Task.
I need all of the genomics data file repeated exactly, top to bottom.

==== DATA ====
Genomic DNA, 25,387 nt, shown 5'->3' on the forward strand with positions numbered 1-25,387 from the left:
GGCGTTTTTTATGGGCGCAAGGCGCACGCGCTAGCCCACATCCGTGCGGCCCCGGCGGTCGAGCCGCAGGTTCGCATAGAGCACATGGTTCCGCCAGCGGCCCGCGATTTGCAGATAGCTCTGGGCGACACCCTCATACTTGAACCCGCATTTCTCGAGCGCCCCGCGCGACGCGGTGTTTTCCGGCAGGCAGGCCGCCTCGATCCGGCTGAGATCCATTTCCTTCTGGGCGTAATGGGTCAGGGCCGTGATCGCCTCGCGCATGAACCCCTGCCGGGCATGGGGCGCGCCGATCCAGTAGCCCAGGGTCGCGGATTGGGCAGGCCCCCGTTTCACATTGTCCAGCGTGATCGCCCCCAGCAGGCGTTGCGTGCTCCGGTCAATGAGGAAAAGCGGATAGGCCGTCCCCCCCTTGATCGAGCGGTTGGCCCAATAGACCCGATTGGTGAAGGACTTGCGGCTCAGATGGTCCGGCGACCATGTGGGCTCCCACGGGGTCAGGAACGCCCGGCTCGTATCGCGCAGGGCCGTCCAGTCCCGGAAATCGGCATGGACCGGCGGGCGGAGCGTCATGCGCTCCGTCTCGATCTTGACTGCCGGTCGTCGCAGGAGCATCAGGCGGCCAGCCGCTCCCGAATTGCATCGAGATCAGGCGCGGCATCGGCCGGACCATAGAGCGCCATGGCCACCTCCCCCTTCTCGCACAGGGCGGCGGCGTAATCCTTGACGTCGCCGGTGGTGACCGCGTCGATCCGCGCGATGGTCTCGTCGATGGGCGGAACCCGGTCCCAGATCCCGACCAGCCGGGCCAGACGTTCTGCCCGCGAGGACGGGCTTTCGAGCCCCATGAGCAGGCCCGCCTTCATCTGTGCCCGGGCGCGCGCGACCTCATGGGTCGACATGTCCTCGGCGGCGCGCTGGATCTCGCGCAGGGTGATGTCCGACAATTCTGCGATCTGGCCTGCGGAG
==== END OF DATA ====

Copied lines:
Genomic DNA, 25,387 nt, shown 5'->3' on the forward strand with positions numbered 1-25,387 from the left:
GGCGTTTTTTATGGGCGCAAGGCGCACGCGCTAGCCCACATCCGTGCGGCCCCGGCGGTCGAGCCGCAGGTTCGCATAGAGCACATGGTTCCGCCAGCGGCCCGCGATTTGCAGATAGCTCTGGGCGACACCCTCATACTTGAACCCGCATTTCTCGAGCGCCCCGCGCGACGCGGTGTTTTCCGGCAGGCAGGCCGCCTCGATCCGGCTGAGATCCATTTCCTTCTGGGCGTAATGGGTCAGGGCCGTGATCGCCTCGCGCATGAACCCCTGCCGGGCATGGGGCGCGCCGATCCAGTAGCCCAGGGTCGCGGATTGGGCAGGCCCCCGTTTCACATTGTCCAGCGTGATCGCCCCCAGCAGGCGTTGCGTGCTCCGGTCAATGAGGAAAAGCGGATAGGCCGTCCCCCCCTTGATCGAGCGGTTGGCCCAATAGACCCGATTGGTGAAGGACTTGCGGCTCAGATGGTCCGGCGACCATGTGGGCTCCCACGGGGTCAGGAACGCCCGGCTCGTATCGCGCAGGGCCGTCCAGTCCCGGAAATCGGCATGGACCGGCGGGCGGAGCGTCATGCGCTCCGTCTCGATCTTGACTGCCGGTCGTCGCAGGAGCATCAGGCGGCCAGCCGCTCCCGAATTGCATCGAGATCAGGCGCGGCATCGGCCGGACCATAGAGCGCCATGGCCACCTCCCCCTTCTCGCACAGGGCGGCGGCGTAATCCTTGACGTCGCCGGTGGTGACCGCGTCGATCCGCGCGATGGTCTCGTCGATGGGCGGAACCCGGTCCCAGATCCCGACCAGCCGGGCCAGACGTTCTGCCCGCGAGGACGGGCTTTCGAGCCCCATGAGCAGGCCCGCCTTCATCTGTGCCCGGGCGCGCGCGACCTCATGGGTCGACATGTCCTCGGCGGCGCGCTGGATCTCGCGCAGGGTGATGTCCGACAATTCTGCGATCTGGCCTGCGGAG